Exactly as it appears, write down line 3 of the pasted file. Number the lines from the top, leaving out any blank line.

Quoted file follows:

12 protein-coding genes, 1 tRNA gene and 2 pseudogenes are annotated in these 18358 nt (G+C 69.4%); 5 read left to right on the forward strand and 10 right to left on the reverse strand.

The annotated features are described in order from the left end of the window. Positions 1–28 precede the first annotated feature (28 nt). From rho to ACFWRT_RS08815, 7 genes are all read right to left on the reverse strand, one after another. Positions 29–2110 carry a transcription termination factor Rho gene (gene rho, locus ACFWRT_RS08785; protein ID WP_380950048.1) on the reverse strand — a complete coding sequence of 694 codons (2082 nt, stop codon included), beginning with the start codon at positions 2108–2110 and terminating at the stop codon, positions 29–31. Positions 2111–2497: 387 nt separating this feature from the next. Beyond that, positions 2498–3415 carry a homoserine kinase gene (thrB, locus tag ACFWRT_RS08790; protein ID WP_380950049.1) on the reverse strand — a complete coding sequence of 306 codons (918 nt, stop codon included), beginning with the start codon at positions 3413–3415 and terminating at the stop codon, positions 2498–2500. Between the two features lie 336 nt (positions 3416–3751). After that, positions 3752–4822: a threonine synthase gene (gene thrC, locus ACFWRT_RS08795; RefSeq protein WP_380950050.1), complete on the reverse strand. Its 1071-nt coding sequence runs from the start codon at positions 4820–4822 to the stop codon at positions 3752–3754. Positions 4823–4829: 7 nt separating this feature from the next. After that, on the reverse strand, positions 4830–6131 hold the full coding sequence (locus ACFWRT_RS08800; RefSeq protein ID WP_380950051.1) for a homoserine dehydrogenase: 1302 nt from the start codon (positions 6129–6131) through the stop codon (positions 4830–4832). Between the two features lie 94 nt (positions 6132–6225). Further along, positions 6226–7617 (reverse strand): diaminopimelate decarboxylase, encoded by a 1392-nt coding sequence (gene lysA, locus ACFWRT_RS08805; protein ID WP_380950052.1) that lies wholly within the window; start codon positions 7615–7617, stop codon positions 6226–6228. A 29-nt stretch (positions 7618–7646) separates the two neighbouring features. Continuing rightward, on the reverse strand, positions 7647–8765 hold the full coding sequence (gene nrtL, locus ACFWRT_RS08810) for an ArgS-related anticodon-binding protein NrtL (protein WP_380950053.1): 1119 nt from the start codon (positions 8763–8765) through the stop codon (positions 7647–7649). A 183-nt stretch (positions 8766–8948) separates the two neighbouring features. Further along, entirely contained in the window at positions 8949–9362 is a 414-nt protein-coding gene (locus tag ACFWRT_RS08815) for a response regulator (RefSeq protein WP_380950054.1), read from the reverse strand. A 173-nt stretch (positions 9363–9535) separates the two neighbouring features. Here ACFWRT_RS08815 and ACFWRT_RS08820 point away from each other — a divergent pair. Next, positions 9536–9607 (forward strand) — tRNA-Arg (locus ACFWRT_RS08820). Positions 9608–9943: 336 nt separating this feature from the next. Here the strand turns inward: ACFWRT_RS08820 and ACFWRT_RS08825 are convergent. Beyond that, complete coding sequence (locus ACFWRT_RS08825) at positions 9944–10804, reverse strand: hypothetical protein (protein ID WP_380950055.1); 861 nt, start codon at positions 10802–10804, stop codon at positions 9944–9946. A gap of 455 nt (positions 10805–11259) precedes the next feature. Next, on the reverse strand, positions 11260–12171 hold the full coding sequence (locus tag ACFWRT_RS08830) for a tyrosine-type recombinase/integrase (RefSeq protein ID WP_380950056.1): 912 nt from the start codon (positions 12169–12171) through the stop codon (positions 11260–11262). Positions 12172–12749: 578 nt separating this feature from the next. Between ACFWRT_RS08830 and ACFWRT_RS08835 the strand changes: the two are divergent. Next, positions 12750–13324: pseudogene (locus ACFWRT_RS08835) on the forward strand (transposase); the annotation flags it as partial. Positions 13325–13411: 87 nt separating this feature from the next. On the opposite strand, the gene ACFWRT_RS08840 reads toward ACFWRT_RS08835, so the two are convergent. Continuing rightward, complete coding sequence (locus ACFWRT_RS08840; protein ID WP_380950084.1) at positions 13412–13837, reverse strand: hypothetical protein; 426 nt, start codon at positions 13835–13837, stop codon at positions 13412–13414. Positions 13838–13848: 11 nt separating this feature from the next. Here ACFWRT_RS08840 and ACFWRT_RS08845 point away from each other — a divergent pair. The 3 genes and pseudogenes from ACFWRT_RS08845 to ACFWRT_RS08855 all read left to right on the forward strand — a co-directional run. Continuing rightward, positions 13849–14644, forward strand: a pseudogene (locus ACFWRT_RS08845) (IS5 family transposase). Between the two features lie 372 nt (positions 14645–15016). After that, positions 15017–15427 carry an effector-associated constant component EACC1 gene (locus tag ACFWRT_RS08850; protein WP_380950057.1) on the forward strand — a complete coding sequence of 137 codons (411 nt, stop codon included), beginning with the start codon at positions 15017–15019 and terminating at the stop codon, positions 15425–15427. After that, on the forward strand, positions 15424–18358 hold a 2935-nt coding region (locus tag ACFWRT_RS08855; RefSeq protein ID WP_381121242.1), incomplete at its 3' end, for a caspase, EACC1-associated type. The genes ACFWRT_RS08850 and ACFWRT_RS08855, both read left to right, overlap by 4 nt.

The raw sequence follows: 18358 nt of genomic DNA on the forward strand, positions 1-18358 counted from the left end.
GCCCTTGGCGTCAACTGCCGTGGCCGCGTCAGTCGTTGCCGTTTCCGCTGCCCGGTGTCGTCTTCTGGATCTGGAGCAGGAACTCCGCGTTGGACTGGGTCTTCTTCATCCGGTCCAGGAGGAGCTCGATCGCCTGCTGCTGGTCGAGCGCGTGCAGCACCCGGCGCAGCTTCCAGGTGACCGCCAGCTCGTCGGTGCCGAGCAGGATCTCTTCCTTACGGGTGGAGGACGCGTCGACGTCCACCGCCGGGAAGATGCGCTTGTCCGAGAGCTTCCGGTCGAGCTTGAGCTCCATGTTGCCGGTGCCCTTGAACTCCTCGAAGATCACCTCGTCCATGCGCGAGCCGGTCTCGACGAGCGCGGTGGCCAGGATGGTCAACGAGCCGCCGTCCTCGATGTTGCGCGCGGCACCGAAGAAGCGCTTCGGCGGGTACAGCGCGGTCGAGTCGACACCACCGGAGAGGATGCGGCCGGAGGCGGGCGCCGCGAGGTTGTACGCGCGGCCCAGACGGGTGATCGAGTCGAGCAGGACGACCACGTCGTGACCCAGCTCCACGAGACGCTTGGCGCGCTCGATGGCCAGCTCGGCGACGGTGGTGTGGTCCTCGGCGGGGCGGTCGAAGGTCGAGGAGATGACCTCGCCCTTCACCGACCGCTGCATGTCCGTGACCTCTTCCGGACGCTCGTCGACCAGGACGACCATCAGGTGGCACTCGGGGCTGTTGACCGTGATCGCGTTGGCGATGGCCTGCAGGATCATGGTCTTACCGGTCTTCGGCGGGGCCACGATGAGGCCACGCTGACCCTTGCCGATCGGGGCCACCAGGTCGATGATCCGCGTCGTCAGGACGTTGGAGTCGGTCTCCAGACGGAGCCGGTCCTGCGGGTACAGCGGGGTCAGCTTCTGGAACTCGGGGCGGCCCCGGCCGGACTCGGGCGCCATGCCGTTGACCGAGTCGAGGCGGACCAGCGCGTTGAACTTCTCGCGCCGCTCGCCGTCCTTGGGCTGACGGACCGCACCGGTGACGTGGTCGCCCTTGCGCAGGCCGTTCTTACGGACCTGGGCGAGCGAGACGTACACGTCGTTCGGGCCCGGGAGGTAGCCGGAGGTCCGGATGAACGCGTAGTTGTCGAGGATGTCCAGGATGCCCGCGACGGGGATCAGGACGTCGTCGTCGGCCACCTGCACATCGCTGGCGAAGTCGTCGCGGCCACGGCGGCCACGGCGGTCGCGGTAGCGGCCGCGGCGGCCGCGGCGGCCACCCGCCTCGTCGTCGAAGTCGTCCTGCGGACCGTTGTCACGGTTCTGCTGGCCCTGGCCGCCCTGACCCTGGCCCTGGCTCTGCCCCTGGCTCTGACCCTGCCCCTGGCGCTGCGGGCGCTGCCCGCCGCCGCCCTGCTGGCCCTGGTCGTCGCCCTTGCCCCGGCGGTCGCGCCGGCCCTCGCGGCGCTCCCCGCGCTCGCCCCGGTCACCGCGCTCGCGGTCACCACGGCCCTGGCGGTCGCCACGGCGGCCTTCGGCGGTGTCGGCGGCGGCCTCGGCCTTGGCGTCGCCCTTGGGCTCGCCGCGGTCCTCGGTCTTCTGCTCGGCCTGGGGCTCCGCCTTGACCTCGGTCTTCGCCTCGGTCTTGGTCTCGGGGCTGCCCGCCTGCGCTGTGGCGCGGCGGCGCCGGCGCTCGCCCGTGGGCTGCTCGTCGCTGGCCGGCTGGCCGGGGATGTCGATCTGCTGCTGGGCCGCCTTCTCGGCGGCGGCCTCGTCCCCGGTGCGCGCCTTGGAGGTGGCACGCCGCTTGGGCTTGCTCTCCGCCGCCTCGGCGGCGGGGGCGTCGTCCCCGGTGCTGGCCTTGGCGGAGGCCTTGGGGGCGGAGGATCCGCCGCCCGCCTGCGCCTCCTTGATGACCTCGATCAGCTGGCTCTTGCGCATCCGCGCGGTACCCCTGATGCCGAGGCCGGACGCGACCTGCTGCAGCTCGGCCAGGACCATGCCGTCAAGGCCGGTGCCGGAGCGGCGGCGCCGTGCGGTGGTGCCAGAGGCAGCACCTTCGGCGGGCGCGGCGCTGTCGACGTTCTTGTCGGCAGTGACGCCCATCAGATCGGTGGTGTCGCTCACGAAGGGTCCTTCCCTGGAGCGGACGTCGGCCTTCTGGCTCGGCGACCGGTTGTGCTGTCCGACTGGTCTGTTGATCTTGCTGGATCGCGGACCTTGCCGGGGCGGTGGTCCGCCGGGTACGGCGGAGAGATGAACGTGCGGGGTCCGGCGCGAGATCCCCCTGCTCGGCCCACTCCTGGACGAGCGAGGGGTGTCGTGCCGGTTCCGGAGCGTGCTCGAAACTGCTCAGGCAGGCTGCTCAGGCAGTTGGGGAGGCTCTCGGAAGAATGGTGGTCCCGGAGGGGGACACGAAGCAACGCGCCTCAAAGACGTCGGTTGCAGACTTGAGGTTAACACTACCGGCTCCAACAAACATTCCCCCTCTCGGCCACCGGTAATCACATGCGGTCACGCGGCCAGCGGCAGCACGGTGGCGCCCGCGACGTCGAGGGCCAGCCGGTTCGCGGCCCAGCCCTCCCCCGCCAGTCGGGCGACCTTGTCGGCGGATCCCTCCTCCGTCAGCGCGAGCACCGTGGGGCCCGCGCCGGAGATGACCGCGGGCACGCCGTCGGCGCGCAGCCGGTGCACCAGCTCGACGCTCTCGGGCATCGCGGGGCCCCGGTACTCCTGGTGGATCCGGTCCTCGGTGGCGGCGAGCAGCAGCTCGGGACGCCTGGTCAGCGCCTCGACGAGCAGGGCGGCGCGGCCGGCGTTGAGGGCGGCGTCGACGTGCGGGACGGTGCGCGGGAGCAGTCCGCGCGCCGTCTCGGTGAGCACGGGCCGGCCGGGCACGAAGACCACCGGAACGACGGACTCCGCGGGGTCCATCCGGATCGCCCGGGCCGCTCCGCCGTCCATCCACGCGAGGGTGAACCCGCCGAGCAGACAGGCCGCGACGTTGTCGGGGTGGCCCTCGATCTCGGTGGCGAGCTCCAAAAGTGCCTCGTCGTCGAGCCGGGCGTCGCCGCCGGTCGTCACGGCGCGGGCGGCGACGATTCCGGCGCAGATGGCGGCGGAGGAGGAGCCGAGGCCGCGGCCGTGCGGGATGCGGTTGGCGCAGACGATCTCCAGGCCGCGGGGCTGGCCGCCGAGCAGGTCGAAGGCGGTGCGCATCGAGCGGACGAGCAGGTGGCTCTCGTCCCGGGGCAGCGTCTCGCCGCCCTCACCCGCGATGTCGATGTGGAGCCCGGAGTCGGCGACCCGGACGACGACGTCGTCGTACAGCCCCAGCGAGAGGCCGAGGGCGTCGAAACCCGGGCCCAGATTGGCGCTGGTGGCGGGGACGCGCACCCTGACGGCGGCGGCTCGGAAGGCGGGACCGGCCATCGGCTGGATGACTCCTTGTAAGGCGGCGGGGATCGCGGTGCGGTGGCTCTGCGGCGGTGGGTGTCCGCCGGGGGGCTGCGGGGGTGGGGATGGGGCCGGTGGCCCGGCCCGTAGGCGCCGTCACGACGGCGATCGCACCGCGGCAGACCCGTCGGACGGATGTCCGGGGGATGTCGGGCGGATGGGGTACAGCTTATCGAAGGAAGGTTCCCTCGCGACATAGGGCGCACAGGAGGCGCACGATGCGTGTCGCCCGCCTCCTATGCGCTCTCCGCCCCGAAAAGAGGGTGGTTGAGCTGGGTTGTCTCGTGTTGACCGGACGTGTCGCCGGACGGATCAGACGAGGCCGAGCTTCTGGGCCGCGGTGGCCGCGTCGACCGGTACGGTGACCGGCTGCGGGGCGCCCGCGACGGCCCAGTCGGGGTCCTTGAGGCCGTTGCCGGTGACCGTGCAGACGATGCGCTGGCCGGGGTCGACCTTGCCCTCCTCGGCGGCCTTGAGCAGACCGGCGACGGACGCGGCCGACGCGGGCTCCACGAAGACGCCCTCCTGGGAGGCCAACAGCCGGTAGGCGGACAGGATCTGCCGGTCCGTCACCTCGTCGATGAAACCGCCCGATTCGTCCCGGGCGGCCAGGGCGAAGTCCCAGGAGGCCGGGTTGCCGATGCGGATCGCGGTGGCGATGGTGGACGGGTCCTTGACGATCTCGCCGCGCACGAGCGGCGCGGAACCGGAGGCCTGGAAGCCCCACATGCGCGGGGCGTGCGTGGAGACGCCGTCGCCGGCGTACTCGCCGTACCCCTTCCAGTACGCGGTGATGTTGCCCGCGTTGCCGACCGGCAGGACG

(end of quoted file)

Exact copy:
The raw sequence follows: 18358 nt of genomic DNA on the forward strand, positions 1-18358 counted from the left end.